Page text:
"Cell phones have been critical tools in every recent freedom movement," writes Reddit commenter LegionSB. "Surveillance is a concern, but the rapid communication power is incredibly valuable. The idea that they are Stalin's ideal is ludicrous. Stalin would most certainly not have enjoyed dealing with a young populace carrying smartphones with cameras and Twitter."
"I respect the concept, but I am pretty sure Stallman is crazy and has been for some years," Fark commenter Tziva writes. "I don't mean like 'wild and revolutionary in his viewpoints,' I mean like crazy. Every time I read an interview with the guy, I cringe. This is actually one of the better ones."
One Reddit commenter accused Stallman of hypocrisy, saying "I spent a couple days with rms... a couple years back" and "he definitely has an (old school) cell phone, and uses it." For the record, Stallman was using a cell phone when I interviewed him, but it was one that he borrowed from a friend.
Sure, cell phones can be used to track me. But who would want to?
My favorite comment came from a Redditor named Frukt: "Let them track me. Must be the most boring job on Earth."
"There is no reason for the FBI to have any interest in me," a reader on Slashdot wrote. In response, a commenter named Hazel Bergeron writes, "You are probably less relevant than RMS. But there are many powerful interests which would have interest in tracking and eavesdropping on him, so his argument is sound."
Free software can't save us:
"The Chinese government runs the Great Firewall using primarily open source technologies," writes Samatman on Ycombinator, but it's not clear which open source technology he's referring to. "Free software on phones? If anyone can sideload whatever they want onto any platform they want, it's the Chinese. How does this help you, when the cellphone towers are tracking your phone's every movement, and when attempts to evade that tracking are sufficient to get you arrested or worse? The nature of the license for the software running on a radio has nothing to do with the ability to triangulate that radio, sadly."
Figs on Ycombinator adds, "Wouldn't you also need 'free hardware' to avoid the risk of your device being used against you? If you're not willing to trust the software on your phone, why would you trust that there isn't a tracking device built directly into the chips on the phone?"
Another Ycombinator reader puts partial trust in open source, however, saying "Without a completely open stack, you cannot really know what airplane mode does."
On Fark, reader Dangl1ng writes, "Sure, you can have a PC running 100% not-just-open-source-but-GPL'd software and it can surf the web, send e-mail, store your images, maybe even print to certain brands of printers or halfway kinda-sorta utilize your NVIDIA GPU. That's great. But it doesn't achieve anything politically. It doesn't change any landscape."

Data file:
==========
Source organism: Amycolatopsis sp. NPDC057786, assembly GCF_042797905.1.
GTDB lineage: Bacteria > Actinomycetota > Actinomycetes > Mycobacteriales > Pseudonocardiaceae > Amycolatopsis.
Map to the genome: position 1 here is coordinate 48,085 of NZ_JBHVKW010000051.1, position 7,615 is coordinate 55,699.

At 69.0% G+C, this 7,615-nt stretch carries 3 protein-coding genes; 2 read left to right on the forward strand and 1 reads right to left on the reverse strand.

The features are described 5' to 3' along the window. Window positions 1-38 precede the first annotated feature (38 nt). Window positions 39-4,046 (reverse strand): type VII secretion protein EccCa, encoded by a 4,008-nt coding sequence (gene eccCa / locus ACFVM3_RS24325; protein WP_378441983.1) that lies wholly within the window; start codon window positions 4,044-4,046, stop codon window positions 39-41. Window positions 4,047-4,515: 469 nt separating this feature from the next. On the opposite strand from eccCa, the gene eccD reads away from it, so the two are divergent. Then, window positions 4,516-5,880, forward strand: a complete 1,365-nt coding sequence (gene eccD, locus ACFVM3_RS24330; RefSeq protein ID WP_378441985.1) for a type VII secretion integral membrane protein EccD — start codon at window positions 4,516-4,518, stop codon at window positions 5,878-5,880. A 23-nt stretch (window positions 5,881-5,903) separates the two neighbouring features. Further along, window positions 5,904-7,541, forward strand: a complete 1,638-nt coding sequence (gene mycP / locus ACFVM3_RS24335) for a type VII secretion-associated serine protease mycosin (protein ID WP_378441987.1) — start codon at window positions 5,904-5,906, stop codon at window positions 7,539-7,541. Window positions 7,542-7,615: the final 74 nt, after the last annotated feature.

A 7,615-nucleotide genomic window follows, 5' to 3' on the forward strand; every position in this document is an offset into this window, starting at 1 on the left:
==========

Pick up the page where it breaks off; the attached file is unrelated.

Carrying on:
Stallman "talks about how free software in the phone could protect you from eavesdropping (not surveillance)," Streptomycin on Ycombinator says. "He is correct. If everything was encrypted, eavesdropping would be impossible. But they could still track your position."
Stallman is right, but impractical:
"He makes perfectly valid and compelling points but then shoots himself in both feet by using the word 'Stalin,'" Angdis on Ycombinator writes. "Language like that just alienates people. The dude needs a filter."
Terevos2 on Reddit says, "I'm glad that we have Stallman to defend freedoms and whatnot. I'm also glad that he hasn't completely won, because in his world, proprietary software wouldn't exist - thus limiting my freedom. My problem is that he essentially calls proprietary software evil. It's not. It's good. Open source software is good, too. They both have their place."
A Slashdot reader points out that GNU and Hurd, the kernel Stallman never finished building, is not yet on cell phones so there's no practical alternative.
"Trying to get everyone to stop using mobile phones is a little bit far fetched," Billy the Boy on Slashdot writes. "It's also not like you can make the cell phone technology in any other way. Location tracking will always be possible. That's why there are laws that restrict access to such records. AND if you really want to blow up a pizza place, leave your phone home that one time. And the social problem of non-free software? People do not care. They never have, they never will. I doubt Stallman cares about every little detail about things he uses but isn't that interested in. When he is cooking his tv dinner, he just wants a microwave that works."
Finally, Dilbert creator Scott Adams proposed a new city called "Noprivacyville" this week. Adams' thought experiment had nothing to do with Stallman's warning about mobile phones, but he argues that some people would consent to live in a city without any privacy (except in the bedroom and bathroom) in exchange for lower costs and crime. Adams' post was inspired by an auto insurance company that will lower customers' rates by 30% in exchange for putting GPS tracking devices on vehicles.
"Although you would never live in a city without privacy, I think that if one could save 30% on basic living expenses, and live in a relatively crime-free area, plenty of volunteers would come forward," Adams writes.
Follow Jon Brodkin on Twitter: www.twitter.com/jbrodkin
Read more about software in Network World's Software section.